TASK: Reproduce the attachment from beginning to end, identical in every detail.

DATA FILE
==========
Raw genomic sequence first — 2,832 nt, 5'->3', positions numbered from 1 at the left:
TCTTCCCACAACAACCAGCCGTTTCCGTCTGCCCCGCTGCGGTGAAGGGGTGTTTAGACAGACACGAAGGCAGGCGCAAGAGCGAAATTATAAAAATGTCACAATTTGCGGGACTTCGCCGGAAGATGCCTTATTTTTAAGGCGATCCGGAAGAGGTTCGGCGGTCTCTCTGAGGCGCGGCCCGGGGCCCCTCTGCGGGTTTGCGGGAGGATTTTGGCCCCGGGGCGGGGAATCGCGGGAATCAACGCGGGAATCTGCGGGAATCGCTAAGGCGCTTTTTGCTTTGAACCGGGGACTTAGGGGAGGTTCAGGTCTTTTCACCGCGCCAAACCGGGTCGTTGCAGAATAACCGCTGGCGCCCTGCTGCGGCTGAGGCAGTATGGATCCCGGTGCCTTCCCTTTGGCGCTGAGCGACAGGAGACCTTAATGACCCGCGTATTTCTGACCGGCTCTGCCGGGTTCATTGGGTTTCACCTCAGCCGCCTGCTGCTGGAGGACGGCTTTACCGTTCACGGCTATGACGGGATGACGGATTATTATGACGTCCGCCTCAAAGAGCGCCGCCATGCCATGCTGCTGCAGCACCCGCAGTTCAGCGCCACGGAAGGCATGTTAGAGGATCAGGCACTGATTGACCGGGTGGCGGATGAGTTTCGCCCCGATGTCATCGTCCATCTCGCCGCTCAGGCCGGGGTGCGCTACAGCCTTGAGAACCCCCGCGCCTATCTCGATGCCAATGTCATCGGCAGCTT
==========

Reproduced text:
Raw genomic sequence first — 2,832 nt, 5'->3', positions numbered from 1 at the left:
TCTTCCCACAACAACCAGCCGTTTCCGTCTGCCCCGCTGCGGTGAAGGGGTGTTTAGACAGACACGAAGGCAGGCGCAAGAGCGAAATTATAAAAATGTCACAATTTGCGGGACTTCGCCGGAAGATGCCTTATTTTTAAGGCGATCCGGAAGAGGTTCGGCGGTCTCTCTGAGGCGCGGCCCGGGGCCCCTCTGCGGGTTTGCGGGAGGATTTTGGCCCCGGGGCGGGGAATCGCGGGAATCAACGCGGGAATCTGCGGGAATCGCTAAGGCGCTTTTTGCTTTGAACCGGGGACTTAGGGGAGGTTCAGGTCTTTTCACCGCGCCAAACCGGGTCGTTGCAGAATAACCGCTGGCGCCCTGCTGCGGCTGAGGCAGTATGGATCCCGGTGCCTTCCCTTTGGCGCTGAGCGACAGGAGACCTTAATGACCCGCGTATTTCTGACCGGCTCTGCCGGGTTCATTGGGTTTCACCTCAGCCGCCTGCTGCTGGAGGACGGCTTTACCGTTCACGGCTATGACGGGATGACGGATTATTATGACGTCCGCCTCAAAGAGCGCCGCCATGCCATGCTGCTGCAGCACCCGCAGTTCAGCGCCACGGAAGGCATGTTAGAGGATCAGGCACTGATTGACCGGGTGGCGGATGAGTTTCGCCCCGATGTCATCGTCCATCTCGCCGCTCAGGCCGGGGTGCGCTACAGCCTTGAGAACCCCCGCGCCTATCTCGATGCCAATGTCATCGGCAGCTT